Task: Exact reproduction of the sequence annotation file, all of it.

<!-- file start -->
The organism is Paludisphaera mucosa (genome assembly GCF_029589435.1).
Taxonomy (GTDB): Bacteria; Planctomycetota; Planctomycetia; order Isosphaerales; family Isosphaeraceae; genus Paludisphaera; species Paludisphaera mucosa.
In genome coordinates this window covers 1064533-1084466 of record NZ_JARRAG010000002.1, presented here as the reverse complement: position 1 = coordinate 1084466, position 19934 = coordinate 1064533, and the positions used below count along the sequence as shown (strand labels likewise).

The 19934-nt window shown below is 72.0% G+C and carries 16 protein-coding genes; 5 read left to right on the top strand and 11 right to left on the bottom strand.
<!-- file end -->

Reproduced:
The organism is Paludisphaera mucosa (genome assembly GCF_029589435.1).
Taxonomy (GTDB): Bacteria; Planctomycetota; Planctomycetia; order Isosphaerales; family Isosphaeraceae; genus Paludisphaera; species Paludisphaera mucosa.
In genome coordinates this window covers 1064533-1084466 of record NZ_JARRAG010000002.1, presented here as the reverse complement: position 1 = coordinate 1084466, position 19934 = coordinate 1064533, and the positions used below count along the sequence as shown (strand labels likewise).

The 19934-nt window shown below is 72.0% G+C and carries 16 protein-coding genes; 5 read left to right on the top strand and 11 right to left on the bottom strand.